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  1.  27
    Why Research-Oriented Design Isn’T Design-Oriented Research: On the Tensions Between Design and Research in an Implicit Design Discipline.Daniel Fallman - 2007 - Knowledge, Technology & Policy 20 (3):193-200.
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  2.  46
    A Different Way of Seeing: Albert Borgmann’s Philosophy of Technology and Human–Computer Interaction. [REVIEW]Daniel Fallman - 2010 - AI and Society 25 (1):53-60.
    Traditional human–computer interaction (HCI) allowed researchers and practitioners to share and rely on the ‘five E’s’ of usability, the principle that interactive systems should be designed to be effective, efficient, engaging, error tolerant, and easy to learn. A recent trend in HCI, however, is that academic researchers as well as practitioners are becoming increasingly interested in user experiences, i.e., understanding and designing for relationships between users and artifacts that are for instance affective, engaging, fun, playable, sociable, creative, involving, meaningful, exciting, (...)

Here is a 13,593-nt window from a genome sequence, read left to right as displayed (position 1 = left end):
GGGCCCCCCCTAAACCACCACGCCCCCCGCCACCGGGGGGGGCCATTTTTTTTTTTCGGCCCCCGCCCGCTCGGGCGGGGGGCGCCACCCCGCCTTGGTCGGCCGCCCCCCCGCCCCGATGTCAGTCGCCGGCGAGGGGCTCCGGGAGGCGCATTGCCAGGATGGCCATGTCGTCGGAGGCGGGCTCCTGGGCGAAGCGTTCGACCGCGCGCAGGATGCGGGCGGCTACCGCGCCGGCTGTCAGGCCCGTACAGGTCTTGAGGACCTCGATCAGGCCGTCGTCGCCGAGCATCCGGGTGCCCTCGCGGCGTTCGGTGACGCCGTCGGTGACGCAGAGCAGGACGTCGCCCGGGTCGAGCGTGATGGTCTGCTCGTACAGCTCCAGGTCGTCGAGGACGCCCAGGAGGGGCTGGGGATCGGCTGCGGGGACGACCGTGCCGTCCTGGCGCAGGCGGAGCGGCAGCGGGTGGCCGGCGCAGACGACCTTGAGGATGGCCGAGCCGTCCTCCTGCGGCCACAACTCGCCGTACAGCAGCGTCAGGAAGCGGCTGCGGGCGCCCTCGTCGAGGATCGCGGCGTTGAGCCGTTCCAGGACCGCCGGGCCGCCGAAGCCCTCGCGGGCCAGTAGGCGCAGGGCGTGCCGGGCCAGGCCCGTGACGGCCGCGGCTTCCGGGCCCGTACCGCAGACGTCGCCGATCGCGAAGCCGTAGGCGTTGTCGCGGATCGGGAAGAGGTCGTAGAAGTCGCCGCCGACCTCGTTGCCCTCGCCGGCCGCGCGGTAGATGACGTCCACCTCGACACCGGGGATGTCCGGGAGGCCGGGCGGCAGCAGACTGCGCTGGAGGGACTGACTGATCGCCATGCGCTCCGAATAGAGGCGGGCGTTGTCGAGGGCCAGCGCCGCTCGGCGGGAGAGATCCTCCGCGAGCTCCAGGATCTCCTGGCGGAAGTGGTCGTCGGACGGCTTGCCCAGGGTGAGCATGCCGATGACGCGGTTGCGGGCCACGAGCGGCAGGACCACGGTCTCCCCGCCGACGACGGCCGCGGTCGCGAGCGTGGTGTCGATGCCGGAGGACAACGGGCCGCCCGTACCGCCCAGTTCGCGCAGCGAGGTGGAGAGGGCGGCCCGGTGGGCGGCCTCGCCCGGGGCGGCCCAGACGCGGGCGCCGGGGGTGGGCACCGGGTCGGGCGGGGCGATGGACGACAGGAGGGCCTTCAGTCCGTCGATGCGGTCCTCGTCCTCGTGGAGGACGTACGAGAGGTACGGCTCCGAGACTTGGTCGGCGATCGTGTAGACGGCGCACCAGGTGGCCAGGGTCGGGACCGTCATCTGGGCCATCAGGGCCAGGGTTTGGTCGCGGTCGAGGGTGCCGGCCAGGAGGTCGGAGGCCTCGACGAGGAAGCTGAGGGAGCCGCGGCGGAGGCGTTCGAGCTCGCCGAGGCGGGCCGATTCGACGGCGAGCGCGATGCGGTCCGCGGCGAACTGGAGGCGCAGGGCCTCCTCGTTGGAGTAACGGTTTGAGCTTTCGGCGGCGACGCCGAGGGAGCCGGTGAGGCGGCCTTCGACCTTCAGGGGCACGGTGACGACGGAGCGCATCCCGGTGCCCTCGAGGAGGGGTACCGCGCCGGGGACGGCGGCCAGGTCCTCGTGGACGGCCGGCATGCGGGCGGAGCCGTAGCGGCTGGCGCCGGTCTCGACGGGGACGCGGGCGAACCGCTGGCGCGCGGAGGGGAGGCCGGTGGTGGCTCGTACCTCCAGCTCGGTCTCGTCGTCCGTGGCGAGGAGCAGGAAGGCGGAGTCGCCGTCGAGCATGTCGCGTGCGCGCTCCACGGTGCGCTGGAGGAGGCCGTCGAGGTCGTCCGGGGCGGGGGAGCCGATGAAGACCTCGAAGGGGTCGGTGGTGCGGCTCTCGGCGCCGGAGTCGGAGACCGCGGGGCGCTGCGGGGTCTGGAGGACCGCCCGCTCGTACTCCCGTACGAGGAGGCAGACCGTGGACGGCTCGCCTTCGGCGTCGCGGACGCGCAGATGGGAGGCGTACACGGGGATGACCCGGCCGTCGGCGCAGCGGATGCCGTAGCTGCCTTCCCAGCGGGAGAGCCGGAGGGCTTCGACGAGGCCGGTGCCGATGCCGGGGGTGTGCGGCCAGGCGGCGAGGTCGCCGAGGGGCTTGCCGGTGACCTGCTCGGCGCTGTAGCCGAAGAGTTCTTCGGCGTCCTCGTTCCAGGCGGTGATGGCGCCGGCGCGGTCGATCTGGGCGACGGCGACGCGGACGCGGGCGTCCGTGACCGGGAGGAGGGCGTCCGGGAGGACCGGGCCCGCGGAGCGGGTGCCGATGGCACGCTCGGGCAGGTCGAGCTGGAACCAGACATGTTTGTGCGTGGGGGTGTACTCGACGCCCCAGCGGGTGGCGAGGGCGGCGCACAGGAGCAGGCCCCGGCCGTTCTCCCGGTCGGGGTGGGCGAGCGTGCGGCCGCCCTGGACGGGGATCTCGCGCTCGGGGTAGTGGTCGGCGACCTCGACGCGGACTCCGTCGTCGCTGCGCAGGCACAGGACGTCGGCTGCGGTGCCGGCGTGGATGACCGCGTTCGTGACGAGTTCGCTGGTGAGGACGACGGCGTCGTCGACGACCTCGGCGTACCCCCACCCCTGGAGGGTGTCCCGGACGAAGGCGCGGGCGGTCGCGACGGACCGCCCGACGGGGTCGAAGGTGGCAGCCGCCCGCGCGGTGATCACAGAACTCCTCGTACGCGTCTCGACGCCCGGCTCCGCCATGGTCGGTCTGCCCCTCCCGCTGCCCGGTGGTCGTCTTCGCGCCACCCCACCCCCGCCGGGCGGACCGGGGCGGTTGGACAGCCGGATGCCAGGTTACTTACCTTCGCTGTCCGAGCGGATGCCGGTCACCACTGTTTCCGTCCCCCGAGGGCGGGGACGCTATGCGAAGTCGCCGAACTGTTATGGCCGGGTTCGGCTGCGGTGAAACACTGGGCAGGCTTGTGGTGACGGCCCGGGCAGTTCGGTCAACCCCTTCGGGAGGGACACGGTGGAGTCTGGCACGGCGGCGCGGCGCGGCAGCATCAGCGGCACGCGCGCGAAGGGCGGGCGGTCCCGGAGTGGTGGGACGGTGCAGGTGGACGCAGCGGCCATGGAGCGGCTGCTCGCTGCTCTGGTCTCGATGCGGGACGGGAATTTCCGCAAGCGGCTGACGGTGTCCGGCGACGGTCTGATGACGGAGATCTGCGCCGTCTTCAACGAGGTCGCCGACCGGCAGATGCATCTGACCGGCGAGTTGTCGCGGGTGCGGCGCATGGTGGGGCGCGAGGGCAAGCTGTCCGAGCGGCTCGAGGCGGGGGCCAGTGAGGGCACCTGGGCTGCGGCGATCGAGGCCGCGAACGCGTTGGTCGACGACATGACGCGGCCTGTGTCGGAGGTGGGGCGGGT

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  3.  44
    Mobility as Involvement: On the Role of Involvement in the Design of Mobile Support Systems for Industrial Application. [REVIEW]Daniel Fallman - 2010 - AI and Society 25 (1):43-52.
    In this article, the concept of mobility is examined theoretically, from a phenomenological perspective, as well as empirically, through two design case studies. First, a background to how the notion of mobility is generally conceptualized and used in academia as well as within industry is provided. From a phenomenological analysis, it becomes necessary to question the currently dominating understanding of mobility as first and foremost a provider of freedom from a number of constraints. Rather, it is argued, mobility needs to (...)
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